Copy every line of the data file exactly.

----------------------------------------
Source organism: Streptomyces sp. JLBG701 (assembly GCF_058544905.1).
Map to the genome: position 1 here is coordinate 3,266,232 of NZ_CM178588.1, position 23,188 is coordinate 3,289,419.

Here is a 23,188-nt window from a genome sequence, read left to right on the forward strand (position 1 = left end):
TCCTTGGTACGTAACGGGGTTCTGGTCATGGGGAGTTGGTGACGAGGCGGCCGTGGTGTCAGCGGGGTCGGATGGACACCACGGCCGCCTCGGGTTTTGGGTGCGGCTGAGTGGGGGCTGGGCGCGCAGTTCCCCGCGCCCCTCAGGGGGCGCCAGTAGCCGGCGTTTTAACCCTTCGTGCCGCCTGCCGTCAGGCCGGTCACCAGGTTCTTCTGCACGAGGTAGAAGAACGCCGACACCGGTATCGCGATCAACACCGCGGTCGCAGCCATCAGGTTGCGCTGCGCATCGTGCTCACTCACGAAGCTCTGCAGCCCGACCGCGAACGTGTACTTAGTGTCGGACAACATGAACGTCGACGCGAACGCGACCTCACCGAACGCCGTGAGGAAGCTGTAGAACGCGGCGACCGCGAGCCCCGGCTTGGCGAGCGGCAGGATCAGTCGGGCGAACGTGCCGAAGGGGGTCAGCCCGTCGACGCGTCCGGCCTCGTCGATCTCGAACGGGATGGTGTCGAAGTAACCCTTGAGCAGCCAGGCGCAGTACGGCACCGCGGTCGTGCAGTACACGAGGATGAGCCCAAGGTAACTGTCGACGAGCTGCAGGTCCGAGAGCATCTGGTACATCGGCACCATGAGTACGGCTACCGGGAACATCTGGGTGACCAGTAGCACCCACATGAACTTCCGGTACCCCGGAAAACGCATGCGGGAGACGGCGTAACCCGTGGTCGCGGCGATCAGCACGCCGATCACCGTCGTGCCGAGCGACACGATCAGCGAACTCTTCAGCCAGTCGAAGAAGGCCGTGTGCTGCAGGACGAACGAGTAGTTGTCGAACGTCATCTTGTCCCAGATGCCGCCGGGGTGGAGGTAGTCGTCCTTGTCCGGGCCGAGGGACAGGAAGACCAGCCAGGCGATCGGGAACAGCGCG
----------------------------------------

Source organism: Streptomyces sp. JLBG701 (assembly GCF_058544905.1).
Map to the genome: position 1 here is coordinate 3,266,232 of NZ_CM178588.1, position 23,188 is coordinate 3,289,419.

Here is a 23,188-nt window from a genome sequence, read left to right on the forward strand (position 1 = left end):
TCCTTGGTACGTAACGGGGTTCTGGTCATGGGGAGTTGGTGACGAGGCGGCCGTGGTGTCAGCGGGGTCGGATGGACACCACGGCCGCCTCGGGTTTTGGGTGCGGCTGAGTGGGGGCTGGGCGCGCAGTTCCCCGCGCCCCTCAGGGGGCGCCAGTAGCCGGCGTTTTAACCCTTCGTGCCGCCTGCCGTCAGGCCGGTCACCAGGTTCTTCTGCACGAGGTAGAAGAACGCCGACACCGGTATCGCGATCAACACCGCGGTCGCAGCCATCAGGTTGCGCTGCGCATCGTGCTCACTCACGAAGCTCTGCAGCCCGACCGCGAACGTGTACTTAGTGTCGGACAACATGAACGTCGACGCGAACGCGACCTCACCGAACGCCGTGAGGAAGCTGTAGAACGCGGCGACCGCGAGCCCCGGCTTGGCGAGCGGCAGGATCAGTCGGGCGAACGTGCCGAAGGGGGTCAGCCCGTCGACGCGTCCGGCCTCGTCGATCTCGAACGGGATGGTGTCGAAGTAACCCTTGAGCAGCCAGGCGCAGTACGGCACCGCGGTCGTGCAGTACACGAGGATGAGCCCAAGGTAACTGTCGACGAGCTGCAGGTCCGAGAGCATCTGGTACATCGGCACCATGAGTACGGCTACCGGGAACATCTGGGTGACCAGTAGCACCCACATGAACTTCCGGTACCCCGGAAAACGCATGCGGGAGACGGCGTAACCCGTGGTCGCGGCGATCAGCACGCCGATCACCGTCGTGCCGAGCGACACGATCAGCGAACTCTTCAGCCAGTCGAAGAAGGCCGTGTGCTGCAGGACGAACGAGTAGTTGTCGAACGTCATCTTGTCCCAGATGCCGCCGGGGTGGAGGTAGTCGTCCTTGTCCGGGCCGAGGGACAGGAAGACCAGCCAGGCGATCGGGAACAGCGCG